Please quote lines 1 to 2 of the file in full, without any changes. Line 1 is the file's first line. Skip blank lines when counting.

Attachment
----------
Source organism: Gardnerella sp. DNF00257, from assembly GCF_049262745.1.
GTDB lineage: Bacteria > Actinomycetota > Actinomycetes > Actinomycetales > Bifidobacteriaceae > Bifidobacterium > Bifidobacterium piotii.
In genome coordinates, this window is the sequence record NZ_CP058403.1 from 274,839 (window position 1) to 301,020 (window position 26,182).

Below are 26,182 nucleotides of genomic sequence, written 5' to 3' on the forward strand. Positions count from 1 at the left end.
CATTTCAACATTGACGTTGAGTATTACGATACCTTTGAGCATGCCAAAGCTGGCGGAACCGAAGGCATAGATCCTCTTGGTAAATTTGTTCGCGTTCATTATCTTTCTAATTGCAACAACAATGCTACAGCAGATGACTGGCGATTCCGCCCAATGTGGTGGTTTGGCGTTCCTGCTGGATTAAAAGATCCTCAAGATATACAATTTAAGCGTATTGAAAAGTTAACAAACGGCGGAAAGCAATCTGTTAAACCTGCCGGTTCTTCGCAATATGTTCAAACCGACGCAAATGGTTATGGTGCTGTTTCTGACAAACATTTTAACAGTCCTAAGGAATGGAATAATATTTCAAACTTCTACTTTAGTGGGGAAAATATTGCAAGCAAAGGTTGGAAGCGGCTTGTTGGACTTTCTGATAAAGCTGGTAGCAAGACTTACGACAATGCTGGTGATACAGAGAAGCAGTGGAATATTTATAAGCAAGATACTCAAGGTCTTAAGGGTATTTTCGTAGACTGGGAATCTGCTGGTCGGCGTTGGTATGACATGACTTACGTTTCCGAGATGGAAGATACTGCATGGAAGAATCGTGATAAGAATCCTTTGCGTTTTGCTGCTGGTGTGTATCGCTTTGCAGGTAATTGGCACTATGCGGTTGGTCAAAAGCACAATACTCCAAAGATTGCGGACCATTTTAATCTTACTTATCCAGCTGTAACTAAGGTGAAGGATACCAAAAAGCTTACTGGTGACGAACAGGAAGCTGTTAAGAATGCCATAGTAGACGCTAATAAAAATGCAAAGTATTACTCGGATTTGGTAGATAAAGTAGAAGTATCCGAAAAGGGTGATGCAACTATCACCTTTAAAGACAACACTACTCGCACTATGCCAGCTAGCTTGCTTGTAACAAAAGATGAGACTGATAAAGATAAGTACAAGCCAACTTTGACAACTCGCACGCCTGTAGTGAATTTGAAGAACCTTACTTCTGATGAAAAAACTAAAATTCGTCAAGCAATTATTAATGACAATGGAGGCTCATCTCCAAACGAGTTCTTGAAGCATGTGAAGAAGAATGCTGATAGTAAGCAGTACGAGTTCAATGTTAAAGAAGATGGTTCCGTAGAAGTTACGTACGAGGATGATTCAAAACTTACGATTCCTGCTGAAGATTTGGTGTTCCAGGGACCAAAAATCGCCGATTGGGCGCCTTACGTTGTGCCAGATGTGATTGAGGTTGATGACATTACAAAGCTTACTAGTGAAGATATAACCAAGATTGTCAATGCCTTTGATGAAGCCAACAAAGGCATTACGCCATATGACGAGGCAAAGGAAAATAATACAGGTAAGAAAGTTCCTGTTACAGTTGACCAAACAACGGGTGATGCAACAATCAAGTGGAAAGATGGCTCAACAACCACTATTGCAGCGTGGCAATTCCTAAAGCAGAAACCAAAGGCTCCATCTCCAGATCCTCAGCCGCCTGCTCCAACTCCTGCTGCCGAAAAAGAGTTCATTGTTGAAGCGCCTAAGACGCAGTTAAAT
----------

Source organism: Gardnerella sp. DNF00257, from assembly GCF_049262745.1.
GTDB lineage: Bacteria > Actinomycetota > Actinomycetes > Actinomycetales > Bifidobacteriaceae > Bifidobacterium > Bifidobacterium piotii.